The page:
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Abstract

The gravity drainage mechanism in the Prudhoe Bay Field has been evaluated by means of repeat Compensated Neutron Log (CNL) data, centrifugal gas/oil displacements in small preserved cores, and by an analytical stochastic approach.

From the repeat CNL data, in-situ displacement efficiencies as observed above the advancing gas-oil contact in 50 gravity drainage wells have been estimated. A Monte Carlo-type error analysis is presented to give the range of uncertainty associated presented to give the range of uncertainty associated with the results.

Gas/oil centrifuge displacements in small preserved cores were performed in order to validate the CNL results, and to investigate the time dependency of recovery in gassed out zones which is otherwise beyond CNL resolution. Conventional scaling theory was subsequently used to find homologous times for the reservoir and laboratory models, thus making comparisons (between CNL and centrifuge data) possible. In addition, relative permeability to oil (to be possible. In addition, relative permeability to oil (to be used in the analytical study) was computed from the centrifuge data.

Finally, an approximate analytical description of the gravity drainage process was formulated and a Monte Carlo analysis performed to cover the wide range of values the input parameters in the equations may take on. This analysis yields a statistical distribution in displacement efficiencies at each point in time. The "average" behavior may be compared to the CNL and centrifuge data. The results demonstrate that the gravity drainage mechanism in Prudhoe Bay is very time-effective and yields high quantifiable displacement efficiencies. The consistency obtained among the various evaluation techniques gives confidence in the results.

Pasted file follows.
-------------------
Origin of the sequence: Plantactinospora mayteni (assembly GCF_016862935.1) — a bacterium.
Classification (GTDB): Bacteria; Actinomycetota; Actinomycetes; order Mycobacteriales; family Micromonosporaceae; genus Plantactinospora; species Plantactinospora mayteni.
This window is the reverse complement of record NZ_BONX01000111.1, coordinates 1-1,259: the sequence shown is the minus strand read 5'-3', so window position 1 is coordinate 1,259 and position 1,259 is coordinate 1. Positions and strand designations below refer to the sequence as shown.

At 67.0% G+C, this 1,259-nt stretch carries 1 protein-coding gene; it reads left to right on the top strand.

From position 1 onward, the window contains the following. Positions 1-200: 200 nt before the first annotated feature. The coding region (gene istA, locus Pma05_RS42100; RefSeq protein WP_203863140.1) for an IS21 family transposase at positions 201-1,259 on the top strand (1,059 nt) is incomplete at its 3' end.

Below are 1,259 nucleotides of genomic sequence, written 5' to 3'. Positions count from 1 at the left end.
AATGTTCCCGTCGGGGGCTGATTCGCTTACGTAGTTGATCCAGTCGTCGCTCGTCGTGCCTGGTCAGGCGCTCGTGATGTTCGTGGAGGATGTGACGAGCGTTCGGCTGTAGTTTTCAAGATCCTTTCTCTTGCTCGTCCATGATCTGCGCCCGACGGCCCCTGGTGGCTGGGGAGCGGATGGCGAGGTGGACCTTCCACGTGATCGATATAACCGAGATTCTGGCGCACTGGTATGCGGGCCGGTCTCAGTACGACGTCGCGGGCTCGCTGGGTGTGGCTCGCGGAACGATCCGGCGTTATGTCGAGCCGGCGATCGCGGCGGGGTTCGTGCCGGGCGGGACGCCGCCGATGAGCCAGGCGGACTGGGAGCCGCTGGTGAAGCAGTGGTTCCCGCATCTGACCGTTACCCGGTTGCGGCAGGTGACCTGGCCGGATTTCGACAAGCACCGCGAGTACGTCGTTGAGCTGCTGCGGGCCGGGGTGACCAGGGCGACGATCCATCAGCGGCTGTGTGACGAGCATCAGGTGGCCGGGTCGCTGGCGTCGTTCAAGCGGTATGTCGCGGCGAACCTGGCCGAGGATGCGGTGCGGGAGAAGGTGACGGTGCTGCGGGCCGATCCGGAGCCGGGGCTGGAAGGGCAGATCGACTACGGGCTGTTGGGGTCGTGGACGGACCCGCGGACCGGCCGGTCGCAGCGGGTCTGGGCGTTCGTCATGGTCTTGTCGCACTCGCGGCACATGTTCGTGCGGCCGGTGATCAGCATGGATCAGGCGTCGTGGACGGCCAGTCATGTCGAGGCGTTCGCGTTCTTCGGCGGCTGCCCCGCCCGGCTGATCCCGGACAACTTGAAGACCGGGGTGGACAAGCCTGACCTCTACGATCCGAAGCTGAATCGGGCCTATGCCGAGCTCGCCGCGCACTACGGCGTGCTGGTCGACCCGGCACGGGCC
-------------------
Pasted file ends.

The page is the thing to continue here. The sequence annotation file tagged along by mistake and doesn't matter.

Introduction

The Prudhoe Bay Field is the largest, most prolific and also one of the most complex combination drive reservoirs in the U.S. (1-6) The main objective for development is to maximize economic recovery while maintaining a high and stable rate of oil production. To achieve this, reservoir engineers have had to consider all classical drive mechanisms. gas and water injection programs, and finally EOR processes to be implemented programs, and finally EOR processes to be implemented at a later stage.

Efficient reservoir management is dependent upon accurate knowledge of residual oil saturations, displacement efficiencies, and the time dependency of recovery associated with the various drives.

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